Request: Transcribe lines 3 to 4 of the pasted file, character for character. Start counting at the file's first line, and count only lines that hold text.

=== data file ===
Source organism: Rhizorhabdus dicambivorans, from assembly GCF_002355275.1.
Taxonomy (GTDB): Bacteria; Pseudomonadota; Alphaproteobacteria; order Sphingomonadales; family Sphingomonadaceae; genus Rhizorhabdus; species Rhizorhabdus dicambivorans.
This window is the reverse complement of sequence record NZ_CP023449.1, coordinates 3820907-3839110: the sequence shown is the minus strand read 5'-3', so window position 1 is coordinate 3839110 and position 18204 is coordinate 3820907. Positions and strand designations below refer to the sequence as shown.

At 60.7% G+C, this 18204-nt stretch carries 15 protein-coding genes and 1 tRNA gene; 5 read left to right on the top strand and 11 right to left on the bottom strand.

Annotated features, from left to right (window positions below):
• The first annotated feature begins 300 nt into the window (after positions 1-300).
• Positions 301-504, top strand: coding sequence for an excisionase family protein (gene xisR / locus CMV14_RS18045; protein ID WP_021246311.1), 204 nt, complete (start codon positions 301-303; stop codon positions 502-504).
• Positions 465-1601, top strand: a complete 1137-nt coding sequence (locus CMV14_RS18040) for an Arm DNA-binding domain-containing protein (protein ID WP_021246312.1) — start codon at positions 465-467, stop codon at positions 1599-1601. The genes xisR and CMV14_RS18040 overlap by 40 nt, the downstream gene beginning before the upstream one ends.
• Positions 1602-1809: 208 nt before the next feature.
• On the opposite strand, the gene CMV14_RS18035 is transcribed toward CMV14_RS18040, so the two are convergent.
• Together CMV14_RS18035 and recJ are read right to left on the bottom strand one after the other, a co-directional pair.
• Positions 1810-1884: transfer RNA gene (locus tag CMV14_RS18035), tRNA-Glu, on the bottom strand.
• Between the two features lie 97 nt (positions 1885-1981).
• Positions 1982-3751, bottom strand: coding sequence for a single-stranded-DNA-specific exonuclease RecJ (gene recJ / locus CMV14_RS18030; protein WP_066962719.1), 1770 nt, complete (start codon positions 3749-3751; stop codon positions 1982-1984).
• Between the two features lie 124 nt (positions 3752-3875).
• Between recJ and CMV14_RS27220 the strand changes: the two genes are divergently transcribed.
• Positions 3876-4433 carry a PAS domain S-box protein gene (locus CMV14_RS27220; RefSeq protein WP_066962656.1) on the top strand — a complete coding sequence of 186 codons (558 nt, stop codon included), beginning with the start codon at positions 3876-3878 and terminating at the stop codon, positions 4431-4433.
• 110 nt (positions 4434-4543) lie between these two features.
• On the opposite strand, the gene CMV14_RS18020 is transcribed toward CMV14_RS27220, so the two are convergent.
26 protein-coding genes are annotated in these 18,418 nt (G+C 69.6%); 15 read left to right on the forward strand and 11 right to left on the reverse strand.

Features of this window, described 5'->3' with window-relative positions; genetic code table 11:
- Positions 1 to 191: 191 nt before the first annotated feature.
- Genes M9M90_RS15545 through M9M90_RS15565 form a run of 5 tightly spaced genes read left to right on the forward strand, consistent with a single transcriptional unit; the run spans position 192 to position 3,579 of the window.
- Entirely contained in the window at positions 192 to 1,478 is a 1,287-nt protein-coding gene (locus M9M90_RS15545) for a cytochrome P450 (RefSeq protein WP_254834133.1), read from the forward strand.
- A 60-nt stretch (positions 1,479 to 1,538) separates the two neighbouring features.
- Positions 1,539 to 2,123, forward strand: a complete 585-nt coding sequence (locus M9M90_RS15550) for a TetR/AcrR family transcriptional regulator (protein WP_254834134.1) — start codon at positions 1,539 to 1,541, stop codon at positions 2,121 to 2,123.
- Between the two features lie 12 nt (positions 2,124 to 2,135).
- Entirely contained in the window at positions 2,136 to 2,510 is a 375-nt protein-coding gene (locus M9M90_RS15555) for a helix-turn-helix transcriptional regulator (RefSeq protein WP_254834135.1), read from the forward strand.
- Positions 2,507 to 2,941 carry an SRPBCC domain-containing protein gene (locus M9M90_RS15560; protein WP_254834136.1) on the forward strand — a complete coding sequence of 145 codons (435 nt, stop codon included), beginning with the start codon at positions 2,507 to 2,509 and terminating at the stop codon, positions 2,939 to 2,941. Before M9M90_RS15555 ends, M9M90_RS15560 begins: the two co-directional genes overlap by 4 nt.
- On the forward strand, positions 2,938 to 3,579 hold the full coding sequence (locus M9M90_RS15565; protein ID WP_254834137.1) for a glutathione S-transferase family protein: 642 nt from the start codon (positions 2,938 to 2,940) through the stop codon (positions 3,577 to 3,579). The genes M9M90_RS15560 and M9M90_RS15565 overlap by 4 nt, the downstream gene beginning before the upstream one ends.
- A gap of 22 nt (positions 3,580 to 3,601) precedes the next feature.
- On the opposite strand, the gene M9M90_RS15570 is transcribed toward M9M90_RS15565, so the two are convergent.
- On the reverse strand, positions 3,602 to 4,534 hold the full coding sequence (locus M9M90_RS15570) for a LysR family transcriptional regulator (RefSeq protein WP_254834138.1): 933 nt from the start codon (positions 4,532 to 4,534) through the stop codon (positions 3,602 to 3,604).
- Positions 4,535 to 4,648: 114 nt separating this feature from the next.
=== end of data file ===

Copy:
This window is the reverse complement of sequence record NZ_CP023449.1, coordinates 3820907-3839110: the sequence shown is the minus strand read 5'-3', so window position 1 is coordinate 3839110 and position 18204 is coordinate 3820907. Positions and strand designations below refer to the sequence as shown.

At 60.7% G+C, this 18204-nt stretch carries 15 protein-coding genes and 1 tRNA gene; 5 read left to right on the top strand and 11 right to left on the bottom strand.